The vast, entrenched inequality caused by globalization has created a deep sense of alienation within electorates suffering from social breakdown, fractured realities, and a loss of faith in the democratic process. Into this gap have jumped uncompromising strongmen who seek to tear down institutional checks and balances of power through a coherent set of anti-democratic tactics that appeal to maligned and disaffected populations. As a result, the transformative changes that numerous democratic societies are undergoing will render them less capable of dealing with the overarching global challenges presented by both the coronavirus pandemic and accelerating climate change. This article seeks to build upon a well-established line of thought within sociology around reasons for the backlash against globalization by offering analysis of how the resulting economic and social change in democratic societies everywhere has followed a practiced, over-arching strategy—one that leverages hyper-individualist views of reality. For evidence, it weaves together a range of intellectual commentary, cultural theory, research reports, journalistic accounts, statistics, and current affairs. The article ends with a call for citizens and scholars alike to connect disparate forms of struggle with one another as a means to rebuild the collective empathy and imagination necessary to solve shared problems.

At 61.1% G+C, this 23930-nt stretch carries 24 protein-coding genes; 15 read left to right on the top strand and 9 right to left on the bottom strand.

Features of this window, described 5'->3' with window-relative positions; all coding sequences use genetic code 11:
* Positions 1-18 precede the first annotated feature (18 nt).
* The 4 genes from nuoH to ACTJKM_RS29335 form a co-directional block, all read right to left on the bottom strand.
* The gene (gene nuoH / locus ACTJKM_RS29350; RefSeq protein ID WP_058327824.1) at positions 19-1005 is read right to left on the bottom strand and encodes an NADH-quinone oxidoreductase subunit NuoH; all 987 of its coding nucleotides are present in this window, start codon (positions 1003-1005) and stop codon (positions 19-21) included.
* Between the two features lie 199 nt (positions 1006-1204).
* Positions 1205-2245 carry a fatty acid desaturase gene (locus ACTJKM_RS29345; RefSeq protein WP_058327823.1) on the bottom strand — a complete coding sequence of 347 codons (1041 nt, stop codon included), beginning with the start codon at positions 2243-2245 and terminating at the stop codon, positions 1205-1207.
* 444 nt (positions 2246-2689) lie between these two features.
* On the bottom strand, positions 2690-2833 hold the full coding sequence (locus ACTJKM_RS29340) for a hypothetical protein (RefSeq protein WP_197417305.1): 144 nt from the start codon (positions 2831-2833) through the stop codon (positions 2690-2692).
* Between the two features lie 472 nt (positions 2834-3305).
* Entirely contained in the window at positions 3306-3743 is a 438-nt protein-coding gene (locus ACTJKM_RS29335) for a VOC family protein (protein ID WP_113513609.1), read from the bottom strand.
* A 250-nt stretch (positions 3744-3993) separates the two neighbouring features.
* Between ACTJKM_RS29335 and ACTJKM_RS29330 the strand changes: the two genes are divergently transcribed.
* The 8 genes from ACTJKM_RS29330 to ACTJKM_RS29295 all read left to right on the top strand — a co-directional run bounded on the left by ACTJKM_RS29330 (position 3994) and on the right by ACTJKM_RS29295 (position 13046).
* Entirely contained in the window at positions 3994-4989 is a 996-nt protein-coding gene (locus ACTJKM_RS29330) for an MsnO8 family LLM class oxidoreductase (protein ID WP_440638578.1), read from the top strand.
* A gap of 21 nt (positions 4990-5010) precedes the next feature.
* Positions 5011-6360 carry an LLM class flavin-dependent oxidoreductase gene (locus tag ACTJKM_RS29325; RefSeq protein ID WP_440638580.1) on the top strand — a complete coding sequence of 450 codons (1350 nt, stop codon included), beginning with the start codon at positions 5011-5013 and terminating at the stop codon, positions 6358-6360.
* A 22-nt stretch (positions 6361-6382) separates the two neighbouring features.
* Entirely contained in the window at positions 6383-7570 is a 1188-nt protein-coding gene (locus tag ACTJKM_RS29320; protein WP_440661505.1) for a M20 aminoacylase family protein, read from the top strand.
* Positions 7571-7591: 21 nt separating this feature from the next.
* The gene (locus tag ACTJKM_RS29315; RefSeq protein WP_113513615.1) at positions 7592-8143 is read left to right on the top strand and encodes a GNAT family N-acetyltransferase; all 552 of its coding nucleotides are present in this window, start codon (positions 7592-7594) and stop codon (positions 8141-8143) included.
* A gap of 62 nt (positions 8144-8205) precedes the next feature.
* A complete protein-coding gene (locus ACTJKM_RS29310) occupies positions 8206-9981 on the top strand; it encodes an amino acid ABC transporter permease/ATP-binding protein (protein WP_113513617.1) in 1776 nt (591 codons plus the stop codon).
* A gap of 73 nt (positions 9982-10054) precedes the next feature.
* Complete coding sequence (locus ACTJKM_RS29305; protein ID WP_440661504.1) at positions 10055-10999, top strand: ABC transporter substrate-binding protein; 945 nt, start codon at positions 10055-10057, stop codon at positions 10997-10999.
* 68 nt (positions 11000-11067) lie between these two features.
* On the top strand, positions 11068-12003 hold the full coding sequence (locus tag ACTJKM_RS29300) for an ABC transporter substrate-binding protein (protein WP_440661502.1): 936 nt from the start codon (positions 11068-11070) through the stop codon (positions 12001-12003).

populism, democracy, globalization, inequality, immigration, social media, climate change, morality